Have you ever thought you’d squeezed every morsel of learning out of some lesson, only to have it say, wait! there’s more!
My Road Rage story was like that. I dubbed the location where I learned to reduce my road rage, mindfulness intersection. After blogging about it I thought, ok, that intersection is dry; I’ve learned all there is.
But life continued. And I realized so much depends on perspective. When I first wrote about taming my road rage, I wrote about it from my perspective: the one pissed off that another car cut in front of me.
My second lesson had me being the cutter.
Not that I viewed what I was doing as cutting. Based on the traffic flow, stop light, and road layout, merging into moving traffic made perfect sense. Yes, I was turning right on a red light, but there was plenty of space for me to pull out. Plus, my lane had a separate turn lane for going right; it invited me to merge into the flowing traffic.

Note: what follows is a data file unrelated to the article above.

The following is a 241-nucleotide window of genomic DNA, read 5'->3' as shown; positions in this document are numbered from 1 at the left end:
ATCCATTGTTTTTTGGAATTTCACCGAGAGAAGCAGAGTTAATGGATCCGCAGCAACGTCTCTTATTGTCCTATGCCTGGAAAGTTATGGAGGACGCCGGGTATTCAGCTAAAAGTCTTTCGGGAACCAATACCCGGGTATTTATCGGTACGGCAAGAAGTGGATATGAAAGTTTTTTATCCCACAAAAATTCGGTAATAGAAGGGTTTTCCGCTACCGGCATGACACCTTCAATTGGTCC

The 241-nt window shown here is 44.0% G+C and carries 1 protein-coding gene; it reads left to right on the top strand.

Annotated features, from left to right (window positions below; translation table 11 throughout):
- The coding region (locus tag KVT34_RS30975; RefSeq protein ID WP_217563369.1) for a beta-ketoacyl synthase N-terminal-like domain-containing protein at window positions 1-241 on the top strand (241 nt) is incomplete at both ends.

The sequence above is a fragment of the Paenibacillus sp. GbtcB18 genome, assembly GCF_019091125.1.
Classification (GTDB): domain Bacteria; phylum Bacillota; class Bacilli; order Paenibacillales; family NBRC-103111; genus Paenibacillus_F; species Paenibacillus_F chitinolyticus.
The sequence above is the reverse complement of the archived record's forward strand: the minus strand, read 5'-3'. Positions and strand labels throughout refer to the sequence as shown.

And yet, this time I saw the intersection with fresh eyes. I realized it was nearly identical to my mindfulness intersection, only in this version, I was the one being the a-hole and pulling out from a red-lighted stop position into moving traffic; I was the one cutting in front of other cars.
I was doing the exact same thing that had ticked me off when it was “being done to” me. I saw myself as the other.
No one raised a finger or shouted at me. But in a split second, I saw this familiar scene from an entirely new vantage point. I started laughing, and thought, “wow, this time I’m the f’ing jerk in this story.”
Postscript: There will be at least a third post about another lesson I’ve learned from my mindfulness intersection. Every time I think I’ve learned all there is from that spot, some new perspective is presented. So, I’ve stopped assuming any lesson is the last lesson. Because, as I’m learning, there are a multitude of perspectives out there.